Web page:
With this final item checked off our list, we were ready to find our bus home. We boarded bright yellow minibus, and about 20 minutes into the journey realized that nothing good could come from riding a bright yellow minibus. Or, that the stereotype that Baalbek drivers are absolutely horrible is absolutely true. Either way, setting food in a random intersection (not the Cola or Dora bus stations) was a huge relief. The adventure was over and I already can’t wait for the next one. Thanks to the military conflicts in Baalbek right now, it looks like I’ll have to wait for a while to return. But the next time I do I have a couple more things to find: the Great Umayyad Mosque (Al Oummawi Al Kabir) outside the Arab gates of the Baalbek ruins (no idea where that is) and the Temple of Mercury. In the meanwhile, I’ll be jumping around to the other sites in Lebanon and even some time in Cyprus!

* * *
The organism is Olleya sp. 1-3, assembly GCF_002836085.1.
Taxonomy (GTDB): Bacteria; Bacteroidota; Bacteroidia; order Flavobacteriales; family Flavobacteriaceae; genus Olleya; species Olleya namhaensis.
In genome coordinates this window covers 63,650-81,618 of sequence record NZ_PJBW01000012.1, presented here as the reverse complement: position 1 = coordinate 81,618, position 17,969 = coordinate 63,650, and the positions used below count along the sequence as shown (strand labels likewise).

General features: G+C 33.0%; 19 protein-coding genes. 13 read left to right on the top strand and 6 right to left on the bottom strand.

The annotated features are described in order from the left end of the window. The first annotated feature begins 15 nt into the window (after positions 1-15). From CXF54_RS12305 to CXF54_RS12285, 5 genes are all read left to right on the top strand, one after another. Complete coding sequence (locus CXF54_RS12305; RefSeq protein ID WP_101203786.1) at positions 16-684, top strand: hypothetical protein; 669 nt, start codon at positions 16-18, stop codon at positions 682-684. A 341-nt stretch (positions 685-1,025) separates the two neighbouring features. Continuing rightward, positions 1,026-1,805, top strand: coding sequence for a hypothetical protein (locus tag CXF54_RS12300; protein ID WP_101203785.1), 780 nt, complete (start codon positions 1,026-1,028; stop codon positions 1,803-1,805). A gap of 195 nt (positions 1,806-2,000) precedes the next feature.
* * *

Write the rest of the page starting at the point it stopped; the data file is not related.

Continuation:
These past couple weeks have been on the slow side, so instead of a couple lazy days I had myself a good old fashioned adventure this past weekend! So after a very long Friday night, I wake up late Saturday morning to head on over to Baalbek, or the Heliopolis (The City of the Sun), in the Bekaa Valley with a couple friends to see the ruins there. Apparently, the Roman ruins in Baalbek are among the best preserved in the entire world. They definitely live up to this reputation too, and are absolutely stunning.
Getting to Baalbek is easy enough. Take a service to the Cola bus station just south of Beirut before the airport, which is pretty much just a big intersection with a bunch of minibuses and drivers yelling out destinations and trying to get you on their bus. Tell any of these men you want to go to Baalbek and he’ll find a bus for you in no time. The journey up took about 3 hours thanks to traffic and an unexpected stop we took a little over halfway through to switch buses. If I remember right, the total was 7000LL, which is a little over $6. Not too bad, considering what we got out of it.